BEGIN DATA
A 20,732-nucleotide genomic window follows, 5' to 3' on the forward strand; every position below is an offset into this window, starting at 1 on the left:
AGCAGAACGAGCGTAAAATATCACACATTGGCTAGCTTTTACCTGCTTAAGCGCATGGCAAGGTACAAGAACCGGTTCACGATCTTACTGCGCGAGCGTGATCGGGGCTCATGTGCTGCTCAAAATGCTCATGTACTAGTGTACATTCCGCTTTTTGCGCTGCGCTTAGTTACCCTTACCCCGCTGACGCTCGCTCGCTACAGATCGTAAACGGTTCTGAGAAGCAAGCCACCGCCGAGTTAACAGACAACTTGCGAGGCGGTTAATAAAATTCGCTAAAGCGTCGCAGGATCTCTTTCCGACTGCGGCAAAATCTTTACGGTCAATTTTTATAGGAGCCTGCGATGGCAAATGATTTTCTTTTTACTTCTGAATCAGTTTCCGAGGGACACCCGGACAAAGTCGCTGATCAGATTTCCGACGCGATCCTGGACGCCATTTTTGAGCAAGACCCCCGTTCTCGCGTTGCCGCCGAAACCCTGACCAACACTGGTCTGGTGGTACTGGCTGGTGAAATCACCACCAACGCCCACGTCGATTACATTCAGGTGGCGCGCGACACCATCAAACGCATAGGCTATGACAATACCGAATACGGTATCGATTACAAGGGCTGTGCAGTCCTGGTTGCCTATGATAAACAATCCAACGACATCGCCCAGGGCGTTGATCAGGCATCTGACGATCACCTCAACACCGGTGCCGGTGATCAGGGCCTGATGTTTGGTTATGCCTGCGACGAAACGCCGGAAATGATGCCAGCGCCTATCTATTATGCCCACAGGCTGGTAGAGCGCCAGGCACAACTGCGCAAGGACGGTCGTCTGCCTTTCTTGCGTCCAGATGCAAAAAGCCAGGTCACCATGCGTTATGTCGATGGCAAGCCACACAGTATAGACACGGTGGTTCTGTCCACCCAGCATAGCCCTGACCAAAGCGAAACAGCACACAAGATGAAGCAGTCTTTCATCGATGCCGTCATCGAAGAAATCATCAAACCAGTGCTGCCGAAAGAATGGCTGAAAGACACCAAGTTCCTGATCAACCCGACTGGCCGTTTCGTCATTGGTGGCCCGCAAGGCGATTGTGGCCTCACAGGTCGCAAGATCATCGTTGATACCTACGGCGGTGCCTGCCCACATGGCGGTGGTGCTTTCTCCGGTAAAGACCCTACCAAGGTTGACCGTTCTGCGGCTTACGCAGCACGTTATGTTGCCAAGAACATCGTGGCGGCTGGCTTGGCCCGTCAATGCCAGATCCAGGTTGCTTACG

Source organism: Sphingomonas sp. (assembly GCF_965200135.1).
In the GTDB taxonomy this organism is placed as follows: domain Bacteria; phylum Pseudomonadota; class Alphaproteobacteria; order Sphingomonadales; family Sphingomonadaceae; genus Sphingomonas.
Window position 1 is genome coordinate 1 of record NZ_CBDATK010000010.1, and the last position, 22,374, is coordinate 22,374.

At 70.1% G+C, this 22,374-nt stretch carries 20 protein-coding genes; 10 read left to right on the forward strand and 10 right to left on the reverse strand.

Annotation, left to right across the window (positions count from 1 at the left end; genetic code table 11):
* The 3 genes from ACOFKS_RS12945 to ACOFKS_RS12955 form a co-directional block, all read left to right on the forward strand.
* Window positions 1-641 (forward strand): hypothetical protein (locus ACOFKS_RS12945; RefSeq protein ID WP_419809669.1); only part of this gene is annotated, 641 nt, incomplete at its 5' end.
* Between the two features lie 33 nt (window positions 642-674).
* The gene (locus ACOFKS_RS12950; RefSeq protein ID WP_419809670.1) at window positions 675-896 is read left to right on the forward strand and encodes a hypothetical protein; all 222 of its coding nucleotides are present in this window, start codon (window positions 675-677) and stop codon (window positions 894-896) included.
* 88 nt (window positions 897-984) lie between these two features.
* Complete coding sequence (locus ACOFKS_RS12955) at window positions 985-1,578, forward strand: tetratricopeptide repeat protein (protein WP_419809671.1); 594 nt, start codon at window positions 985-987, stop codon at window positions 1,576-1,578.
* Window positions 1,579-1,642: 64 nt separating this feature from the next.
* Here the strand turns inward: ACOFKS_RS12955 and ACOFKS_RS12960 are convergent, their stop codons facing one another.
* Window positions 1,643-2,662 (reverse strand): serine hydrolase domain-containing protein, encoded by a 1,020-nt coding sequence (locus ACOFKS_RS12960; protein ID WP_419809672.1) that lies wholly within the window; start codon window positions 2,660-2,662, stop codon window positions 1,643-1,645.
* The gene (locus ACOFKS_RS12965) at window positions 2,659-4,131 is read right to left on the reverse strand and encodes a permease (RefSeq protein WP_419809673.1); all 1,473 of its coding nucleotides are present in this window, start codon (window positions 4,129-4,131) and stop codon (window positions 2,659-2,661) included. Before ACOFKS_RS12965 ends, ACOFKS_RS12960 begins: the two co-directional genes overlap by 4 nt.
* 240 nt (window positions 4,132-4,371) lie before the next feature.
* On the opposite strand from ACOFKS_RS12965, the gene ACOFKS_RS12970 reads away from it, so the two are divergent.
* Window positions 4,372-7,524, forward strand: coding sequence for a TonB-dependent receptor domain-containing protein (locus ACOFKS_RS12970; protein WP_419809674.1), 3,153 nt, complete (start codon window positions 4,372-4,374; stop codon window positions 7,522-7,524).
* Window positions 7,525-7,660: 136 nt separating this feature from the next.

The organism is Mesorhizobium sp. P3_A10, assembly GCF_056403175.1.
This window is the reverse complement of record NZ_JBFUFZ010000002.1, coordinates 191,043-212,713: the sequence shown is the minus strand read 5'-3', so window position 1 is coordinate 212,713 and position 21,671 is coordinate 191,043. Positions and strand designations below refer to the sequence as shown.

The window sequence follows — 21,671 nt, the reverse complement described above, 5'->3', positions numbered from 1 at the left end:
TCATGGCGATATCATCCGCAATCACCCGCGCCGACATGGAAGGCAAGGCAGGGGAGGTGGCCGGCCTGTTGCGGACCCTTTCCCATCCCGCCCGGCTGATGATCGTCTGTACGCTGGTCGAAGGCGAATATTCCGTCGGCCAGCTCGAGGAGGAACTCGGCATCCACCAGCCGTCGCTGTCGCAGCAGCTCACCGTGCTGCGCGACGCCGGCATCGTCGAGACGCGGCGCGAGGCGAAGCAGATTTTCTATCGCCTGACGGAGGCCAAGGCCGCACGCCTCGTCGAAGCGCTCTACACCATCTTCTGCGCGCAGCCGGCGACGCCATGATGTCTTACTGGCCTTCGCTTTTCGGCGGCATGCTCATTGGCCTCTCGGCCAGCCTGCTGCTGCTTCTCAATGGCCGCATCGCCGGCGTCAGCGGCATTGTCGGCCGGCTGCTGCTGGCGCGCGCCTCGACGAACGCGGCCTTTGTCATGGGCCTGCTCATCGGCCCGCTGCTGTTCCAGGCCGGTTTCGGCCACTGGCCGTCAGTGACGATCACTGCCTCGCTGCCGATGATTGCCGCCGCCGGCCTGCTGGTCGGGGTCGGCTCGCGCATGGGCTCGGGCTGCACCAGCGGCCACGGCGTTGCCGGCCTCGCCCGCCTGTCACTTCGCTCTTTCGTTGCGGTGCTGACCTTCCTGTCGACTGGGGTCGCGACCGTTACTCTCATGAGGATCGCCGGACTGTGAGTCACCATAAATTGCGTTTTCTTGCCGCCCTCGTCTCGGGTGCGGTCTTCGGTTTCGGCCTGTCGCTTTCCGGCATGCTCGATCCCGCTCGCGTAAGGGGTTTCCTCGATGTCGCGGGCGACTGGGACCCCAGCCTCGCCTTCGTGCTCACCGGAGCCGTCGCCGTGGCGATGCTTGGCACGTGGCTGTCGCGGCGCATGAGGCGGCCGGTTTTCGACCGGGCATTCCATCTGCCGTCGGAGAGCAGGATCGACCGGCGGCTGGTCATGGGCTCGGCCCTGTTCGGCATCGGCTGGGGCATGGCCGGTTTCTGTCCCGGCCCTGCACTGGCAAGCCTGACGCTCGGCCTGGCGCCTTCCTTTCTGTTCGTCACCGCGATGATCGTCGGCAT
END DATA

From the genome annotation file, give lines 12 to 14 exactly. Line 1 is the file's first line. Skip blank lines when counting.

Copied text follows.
* 88 nt (window positions 897-984) lie between these two features.
* Complete coding sequence (locus ACOFKS_RS12955) at window positions 985-1,578, forward strand: tetratricopeptide repeat protein (protein WP_419809671.1); 594 nt, start codon at window positions 985-987, stop codon at window positions 1,576-1,578.
* Window positions 1,579-1,642: 64 nt separating this feature from the next.